After some 20+ years of speaking the language on a daily basis, I think there is another explanation for the origin and purpose of grammatical gender. If you look at how plurals are formed, they are fairly consistent across each of the three genders. Usually this is taught as “if it is masculine, then it forms the plural like this”. I think that that is actually backwards. It is “masculine” because the plural is formed a certain way, not the other way around.

If a word’s plural adds an umlaut and an -e, like Topf -> Töpfe, then it almost certainly is masculine. Or if it remains unchanged in the plural, then it is also most likely masculine, like der Knochen -> die Knochen or der Knoten -> die Knoten.

If a word’s plural adds an -en or -n, like die Frau -> Frauen or Lampe -> Lampen, then it is almost certainly feminine.

If a word ends in a diminutive (-chen or -lein, such as Mädchen), or adds -er to form the plural, then it is almost certainly neuter. Hence das Mädchen becomes die Mädchen in the plural, or das Kind becomes die Kinder.

In the end, the “gender” is thus a tool for marking words for forming plurals in certain ways. It is nothing to do with sexual gender.

Granted, there are exceptions to these rule above, and Germans reading this will no doubt start posting them in response. The thing is, no language is 100% consistent — English is a particularly sloppy and irregular language. While German is indeed far more regular and systematic than English, that does not mean it is completely consistent. I submit that the plural is the real basis for the so-called “gender”.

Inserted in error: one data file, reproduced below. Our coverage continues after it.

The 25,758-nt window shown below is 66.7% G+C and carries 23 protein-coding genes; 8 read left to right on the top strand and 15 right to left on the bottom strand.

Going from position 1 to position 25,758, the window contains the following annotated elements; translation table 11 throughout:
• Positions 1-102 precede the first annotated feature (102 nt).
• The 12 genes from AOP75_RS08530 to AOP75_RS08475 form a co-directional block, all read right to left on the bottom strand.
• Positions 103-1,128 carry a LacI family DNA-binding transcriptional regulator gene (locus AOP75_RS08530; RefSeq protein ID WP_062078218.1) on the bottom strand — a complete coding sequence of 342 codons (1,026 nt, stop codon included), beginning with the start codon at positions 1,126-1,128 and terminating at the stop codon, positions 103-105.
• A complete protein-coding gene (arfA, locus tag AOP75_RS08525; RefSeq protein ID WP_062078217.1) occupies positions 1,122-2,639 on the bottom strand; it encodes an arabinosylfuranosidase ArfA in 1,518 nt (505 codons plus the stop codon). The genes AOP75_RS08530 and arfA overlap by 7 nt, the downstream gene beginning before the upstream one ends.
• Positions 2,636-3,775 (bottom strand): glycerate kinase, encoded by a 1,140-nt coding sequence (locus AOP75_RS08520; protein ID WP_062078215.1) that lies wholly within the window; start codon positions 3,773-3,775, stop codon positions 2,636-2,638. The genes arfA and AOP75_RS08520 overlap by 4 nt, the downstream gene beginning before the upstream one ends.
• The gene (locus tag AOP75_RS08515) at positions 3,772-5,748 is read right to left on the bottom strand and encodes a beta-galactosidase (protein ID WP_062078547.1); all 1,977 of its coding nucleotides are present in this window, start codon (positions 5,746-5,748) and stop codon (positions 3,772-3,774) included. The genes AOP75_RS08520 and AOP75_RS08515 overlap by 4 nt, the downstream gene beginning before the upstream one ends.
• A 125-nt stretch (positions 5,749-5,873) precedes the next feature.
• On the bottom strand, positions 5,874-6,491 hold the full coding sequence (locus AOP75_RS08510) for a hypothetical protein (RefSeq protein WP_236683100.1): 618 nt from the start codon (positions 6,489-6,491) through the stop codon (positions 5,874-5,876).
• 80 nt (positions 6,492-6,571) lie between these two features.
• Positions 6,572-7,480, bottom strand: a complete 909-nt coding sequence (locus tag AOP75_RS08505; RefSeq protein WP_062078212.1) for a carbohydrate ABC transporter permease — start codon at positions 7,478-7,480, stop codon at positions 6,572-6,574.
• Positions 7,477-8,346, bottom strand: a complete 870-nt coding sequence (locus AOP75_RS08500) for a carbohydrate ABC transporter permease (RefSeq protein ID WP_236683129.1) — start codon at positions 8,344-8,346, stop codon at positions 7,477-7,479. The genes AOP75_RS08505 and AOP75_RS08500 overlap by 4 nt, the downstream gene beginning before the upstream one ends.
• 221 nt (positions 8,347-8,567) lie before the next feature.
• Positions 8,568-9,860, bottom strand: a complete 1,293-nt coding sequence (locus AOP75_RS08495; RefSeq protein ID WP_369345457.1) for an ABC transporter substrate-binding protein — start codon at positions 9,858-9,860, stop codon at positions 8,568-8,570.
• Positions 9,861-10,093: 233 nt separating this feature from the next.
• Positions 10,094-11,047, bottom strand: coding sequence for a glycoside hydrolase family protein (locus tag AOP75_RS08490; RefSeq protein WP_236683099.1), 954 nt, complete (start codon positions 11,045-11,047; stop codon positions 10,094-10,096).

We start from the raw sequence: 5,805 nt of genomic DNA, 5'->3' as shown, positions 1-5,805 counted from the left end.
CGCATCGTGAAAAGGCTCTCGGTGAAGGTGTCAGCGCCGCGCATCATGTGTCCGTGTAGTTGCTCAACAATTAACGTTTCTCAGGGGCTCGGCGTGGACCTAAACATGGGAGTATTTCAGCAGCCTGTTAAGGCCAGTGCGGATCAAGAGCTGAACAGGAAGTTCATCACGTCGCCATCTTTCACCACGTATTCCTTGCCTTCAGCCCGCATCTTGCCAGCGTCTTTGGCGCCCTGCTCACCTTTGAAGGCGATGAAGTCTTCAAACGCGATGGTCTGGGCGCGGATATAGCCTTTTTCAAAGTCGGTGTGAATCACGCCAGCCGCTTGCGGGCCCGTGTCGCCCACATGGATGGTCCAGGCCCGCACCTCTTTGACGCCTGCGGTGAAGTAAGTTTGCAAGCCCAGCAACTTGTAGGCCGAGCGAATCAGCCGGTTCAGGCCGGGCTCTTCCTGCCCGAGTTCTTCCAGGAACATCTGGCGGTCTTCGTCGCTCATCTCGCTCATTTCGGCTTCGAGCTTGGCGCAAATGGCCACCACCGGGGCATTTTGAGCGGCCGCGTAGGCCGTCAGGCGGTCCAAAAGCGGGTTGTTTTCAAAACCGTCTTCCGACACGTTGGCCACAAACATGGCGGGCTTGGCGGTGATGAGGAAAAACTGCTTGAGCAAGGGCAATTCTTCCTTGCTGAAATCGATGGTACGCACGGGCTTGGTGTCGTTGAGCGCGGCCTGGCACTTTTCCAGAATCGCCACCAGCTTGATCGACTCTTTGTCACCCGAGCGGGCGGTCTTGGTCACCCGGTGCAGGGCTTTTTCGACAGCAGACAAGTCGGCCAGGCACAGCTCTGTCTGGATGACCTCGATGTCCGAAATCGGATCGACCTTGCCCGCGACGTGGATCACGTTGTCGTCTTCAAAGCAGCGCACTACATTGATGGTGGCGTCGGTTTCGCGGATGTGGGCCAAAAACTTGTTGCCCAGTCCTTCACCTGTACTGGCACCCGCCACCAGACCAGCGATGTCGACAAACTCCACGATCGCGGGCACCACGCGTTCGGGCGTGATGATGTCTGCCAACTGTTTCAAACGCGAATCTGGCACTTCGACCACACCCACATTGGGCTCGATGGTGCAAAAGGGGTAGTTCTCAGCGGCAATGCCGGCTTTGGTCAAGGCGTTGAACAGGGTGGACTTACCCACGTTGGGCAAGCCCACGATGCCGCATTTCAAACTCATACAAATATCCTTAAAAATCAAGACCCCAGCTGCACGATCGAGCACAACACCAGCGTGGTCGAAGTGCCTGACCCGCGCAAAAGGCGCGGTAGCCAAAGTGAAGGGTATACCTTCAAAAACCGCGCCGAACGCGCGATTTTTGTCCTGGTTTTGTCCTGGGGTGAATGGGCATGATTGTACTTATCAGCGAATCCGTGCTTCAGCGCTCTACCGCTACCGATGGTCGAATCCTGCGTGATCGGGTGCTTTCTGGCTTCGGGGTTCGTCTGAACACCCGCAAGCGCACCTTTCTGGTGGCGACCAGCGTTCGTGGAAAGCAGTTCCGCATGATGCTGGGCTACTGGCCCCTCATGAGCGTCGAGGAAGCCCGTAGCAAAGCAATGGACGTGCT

So why bother with grammatical gender? Well, it actually helps make the language far more supple and subtle in phrasing and word order. German is able to play with word order in sentences in ways English can not remotely compete with. Consider the following three sentences:

Der Junge gibt dem Hund den Knochen.
Den Knochen gibt der Junge dem Hund.
Dem Hund gibt der Junge den Knochen.

All three nouns in this are “masculine” — der Junge (the boy), der Hund (the dog), and der Knochen (the bone). All three sentences thus mean almost exactly the same thing: The boy gives the dog the bone. The only subtle difference is one of emphasis. Where the first version matter-of-factly says the boy gives the dog the bone, the second emphasizes that the THE BONE was given, and the third emphasizes that THE DOG was given a bone. All this just by swapping word order — something which is impossible in English without adding prepositions. The bone gives the dog the boy means something completely different and only makes sense when we add those prepositions or use passive voice: The bone was given by the boy to the dog.

English had this same system once upon a time, when it was still Anglo-Saxon, before the Norman invasion of 1066. The genders, along with nearly all traces of the cases (dative and accusative), were lost over time as English became the language of simple peasants, while the elite spoke Norman French for some 300 years. We get by without it in English, but I think the language is actually somewhat poorer without it. Yes, it is easier to learn for new speakers, but it is also far less flexible and efficient in expressing complex thoughts.